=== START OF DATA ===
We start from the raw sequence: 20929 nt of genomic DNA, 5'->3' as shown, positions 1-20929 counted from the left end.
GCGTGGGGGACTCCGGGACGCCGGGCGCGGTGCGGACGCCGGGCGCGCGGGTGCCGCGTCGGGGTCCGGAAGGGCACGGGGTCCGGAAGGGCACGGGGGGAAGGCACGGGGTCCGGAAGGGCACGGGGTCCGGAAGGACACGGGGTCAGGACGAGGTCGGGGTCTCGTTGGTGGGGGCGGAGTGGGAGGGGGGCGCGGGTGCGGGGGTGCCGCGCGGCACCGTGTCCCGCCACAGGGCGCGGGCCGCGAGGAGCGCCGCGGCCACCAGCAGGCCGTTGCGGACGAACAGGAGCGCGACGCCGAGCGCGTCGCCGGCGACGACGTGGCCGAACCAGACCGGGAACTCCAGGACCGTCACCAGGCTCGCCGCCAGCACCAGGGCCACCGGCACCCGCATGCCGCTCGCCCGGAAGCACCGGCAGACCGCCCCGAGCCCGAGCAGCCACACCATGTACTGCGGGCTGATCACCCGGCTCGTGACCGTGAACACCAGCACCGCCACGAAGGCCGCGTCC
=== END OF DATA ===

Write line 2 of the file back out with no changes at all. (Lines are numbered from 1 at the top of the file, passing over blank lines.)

GCGTGGGGGACTCCGGGACGCCGGGCGCGGTGCGGACGCCGGGCGCGCGGGTGCCGCGTCGGGGTCCGGAAGGGCACGGGGTCCGGAAGGGCACGGGGGGAAGGCACGGGGTCCGGAAGGGCACGGGGTCCGGAAGGACACGGGGTCAGGACGAGGTCGGGGTCTCGTTGGTGGGGGCGGAGTGGGAGGGGGGCGCGGGTGCGGGGGTGCCGCGCGGCACCGTGTCCCGCCACAGGGCGCGGGCCGCGAGGAGCGCCGCGGCCACCAGCAGGCCGTTGCGGACGAACAGGAGCGCGACGCCGAGCGCGTCGCCGGCGACGACGTGGCCGAACCAGACCGGGAACTCCAGGACCGTCACCAGGCTCGCCGCCAGCACCAGGGCCACCGGCACCCGCATGCCGCTCGCCCGGAAGCACCGGCAGACCGCCCCGAGCCCGAGCAGCCACACCATGTACTGCGGGCTGATCACCCGGCTCGTGACCGTGAACACCAGCACCGCCACGAAGGCCGCGTCC